The founder of Microsoft, Bill Gates, suggested in a video that like humans, robots should be taxed. In the video produced by Quartz, Gates points out that a human being working in a factory is paid a $50,000 salary is taxed. “If a robot comes in and does the same thing,” Gates said, “you would think we would tax the robot at a similar level.” 
Gates asserted that “what the world wants is to take this opportunity to make the goods and services we have today and free up labor --- let us do a better job of reaching out to the elderly, having smaller class size, helping kids with special needs.” In those areas of the economy, Gates said that “human empathy and understanding are still very unique, and will still deal with an immense shortage out there of people to help there.”
By providing training and financing, Gates said, those people who have lost their jobs to automation can go do “these other things,” and thus “net ahead.”
The income tax cannot be given up because that is the source to fund training. “Some of it can come from the profits that are generated by the labor-saving efficiency there. Some of it can come from some sort of robot tax.” Ultimately, Gates mused that the manufacturers of robots will probably not object to such a tax.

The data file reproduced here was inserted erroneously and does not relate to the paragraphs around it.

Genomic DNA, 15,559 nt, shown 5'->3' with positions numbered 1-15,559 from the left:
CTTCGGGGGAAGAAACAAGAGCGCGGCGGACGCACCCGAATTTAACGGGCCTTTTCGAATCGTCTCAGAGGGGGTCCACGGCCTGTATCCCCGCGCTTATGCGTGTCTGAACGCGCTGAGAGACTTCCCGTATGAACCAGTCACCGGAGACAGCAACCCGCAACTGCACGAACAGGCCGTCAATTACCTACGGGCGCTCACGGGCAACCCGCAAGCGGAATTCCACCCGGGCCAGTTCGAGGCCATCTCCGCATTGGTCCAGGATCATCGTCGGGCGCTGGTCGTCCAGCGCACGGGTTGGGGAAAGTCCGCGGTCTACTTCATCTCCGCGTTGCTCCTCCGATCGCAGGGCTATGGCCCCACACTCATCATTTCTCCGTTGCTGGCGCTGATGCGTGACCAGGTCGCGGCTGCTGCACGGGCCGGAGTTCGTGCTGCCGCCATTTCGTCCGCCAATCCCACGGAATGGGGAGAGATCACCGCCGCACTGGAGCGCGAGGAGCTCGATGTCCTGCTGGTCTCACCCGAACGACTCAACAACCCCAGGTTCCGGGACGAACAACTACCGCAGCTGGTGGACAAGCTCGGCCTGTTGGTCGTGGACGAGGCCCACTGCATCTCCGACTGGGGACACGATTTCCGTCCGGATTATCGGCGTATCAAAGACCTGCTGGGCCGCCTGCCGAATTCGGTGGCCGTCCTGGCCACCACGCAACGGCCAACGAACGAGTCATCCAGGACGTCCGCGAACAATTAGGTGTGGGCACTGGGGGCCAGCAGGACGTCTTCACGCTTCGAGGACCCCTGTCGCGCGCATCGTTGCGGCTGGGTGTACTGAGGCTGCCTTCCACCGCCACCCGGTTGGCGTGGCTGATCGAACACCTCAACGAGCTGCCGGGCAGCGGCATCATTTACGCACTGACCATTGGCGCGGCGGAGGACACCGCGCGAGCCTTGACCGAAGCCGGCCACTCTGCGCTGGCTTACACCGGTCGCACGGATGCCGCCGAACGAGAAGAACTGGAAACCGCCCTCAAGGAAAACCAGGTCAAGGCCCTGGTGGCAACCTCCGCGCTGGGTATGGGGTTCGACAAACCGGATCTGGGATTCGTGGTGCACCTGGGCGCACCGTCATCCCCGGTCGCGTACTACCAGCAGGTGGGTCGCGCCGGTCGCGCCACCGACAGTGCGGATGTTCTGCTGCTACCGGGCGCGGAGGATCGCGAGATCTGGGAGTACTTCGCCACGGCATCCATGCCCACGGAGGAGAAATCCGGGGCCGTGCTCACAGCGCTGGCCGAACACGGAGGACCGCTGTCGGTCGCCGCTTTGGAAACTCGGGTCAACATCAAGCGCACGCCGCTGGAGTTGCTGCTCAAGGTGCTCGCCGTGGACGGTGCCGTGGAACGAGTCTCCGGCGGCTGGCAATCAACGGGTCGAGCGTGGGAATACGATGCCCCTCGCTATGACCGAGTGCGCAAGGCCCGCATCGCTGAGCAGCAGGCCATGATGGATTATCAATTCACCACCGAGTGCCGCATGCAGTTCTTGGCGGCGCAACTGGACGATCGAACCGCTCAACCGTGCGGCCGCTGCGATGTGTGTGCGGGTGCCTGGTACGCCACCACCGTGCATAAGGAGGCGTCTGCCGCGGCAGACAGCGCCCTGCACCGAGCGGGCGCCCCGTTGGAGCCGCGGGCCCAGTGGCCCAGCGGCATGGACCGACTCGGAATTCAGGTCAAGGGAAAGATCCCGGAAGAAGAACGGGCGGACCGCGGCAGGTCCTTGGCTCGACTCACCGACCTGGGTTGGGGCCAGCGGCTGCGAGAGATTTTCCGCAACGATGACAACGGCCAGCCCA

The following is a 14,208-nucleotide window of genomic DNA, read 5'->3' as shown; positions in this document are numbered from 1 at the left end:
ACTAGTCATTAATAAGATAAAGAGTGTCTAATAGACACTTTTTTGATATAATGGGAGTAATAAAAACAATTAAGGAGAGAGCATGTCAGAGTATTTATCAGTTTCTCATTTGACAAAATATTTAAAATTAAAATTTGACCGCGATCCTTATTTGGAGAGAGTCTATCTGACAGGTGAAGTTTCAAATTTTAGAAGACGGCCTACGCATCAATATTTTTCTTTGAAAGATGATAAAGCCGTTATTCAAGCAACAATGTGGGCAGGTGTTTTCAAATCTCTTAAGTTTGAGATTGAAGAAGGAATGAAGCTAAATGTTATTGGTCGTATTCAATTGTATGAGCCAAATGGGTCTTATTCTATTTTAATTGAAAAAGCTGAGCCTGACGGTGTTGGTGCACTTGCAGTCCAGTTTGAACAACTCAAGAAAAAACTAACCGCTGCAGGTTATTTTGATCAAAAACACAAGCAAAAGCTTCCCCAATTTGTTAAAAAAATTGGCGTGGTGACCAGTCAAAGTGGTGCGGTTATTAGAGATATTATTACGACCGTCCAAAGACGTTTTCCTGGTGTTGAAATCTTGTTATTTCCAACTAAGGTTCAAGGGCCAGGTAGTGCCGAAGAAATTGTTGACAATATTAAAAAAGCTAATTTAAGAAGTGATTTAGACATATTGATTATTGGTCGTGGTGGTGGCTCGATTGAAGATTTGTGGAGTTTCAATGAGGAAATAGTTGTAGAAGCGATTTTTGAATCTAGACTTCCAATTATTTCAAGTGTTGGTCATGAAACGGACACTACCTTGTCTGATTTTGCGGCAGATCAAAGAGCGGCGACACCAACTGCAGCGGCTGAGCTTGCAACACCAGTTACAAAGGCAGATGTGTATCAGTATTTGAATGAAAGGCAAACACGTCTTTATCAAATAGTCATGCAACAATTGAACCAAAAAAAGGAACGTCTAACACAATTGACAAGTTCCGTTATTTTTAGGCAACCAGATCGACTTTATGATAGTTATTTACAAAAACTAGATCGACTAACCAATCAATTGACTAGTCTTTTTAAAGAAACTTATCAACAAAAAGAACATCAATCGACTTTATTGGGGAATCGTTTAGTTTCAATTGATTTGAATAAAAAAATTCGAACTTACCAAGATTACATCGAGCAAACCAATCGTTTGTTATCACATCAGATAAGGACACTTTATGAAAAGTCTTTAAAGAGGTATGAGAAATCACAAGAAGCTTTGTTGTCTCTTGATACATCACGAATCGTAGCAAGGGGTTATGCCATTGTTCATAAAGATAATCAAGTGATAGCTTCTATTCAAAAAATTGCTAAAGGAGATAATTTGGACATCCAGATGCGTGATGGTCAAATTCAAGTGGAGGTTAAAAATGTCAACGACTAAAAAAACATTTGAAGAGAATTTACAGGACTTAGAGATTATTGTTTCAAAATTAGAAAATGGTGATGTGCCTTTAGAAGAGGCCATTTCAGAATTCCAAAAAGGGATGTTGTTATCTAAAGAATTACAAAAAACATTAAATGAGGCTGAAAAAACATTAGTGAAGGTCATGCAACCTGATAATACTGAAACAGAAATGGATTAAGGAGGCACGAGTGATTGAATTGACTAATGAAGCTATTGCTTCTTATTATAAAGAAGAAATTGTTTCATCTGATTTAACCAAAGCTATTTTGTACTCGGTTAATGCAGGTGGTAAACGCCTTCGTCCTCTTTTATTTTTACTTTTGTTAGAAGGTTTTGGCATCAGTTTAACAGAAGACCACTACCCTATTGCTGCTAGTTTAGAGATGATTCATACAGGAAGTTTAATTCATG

According to the International Federation of Robots, in 2015 the ten countries with the greatest number of robots per 10,000 human inhabitants are the following:
  1. South Korea, 347
  2. Japan, 339
  3. Germany, 261
  4. Italy, 159
  5. Sweden, 157
  6. Denmark, 145
  7. United States, 135
  8. Spain, 131
  9. Finland, 130
  10. Taiwan, 129
Gates sits on the board of Microsoft and BerkshireHathaway, and is active in his Bill and Melinda Gates Foundation, which in addition to funding disease-control in the undeveloped world, is also engaged in the distribution of contraceptives.



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Spero News writer Martin Barillas is a former US diplomat, who also worked as a democracy advocate and election observer in Latin America. His first novel 'Shaken Earth', is available at Amazon.

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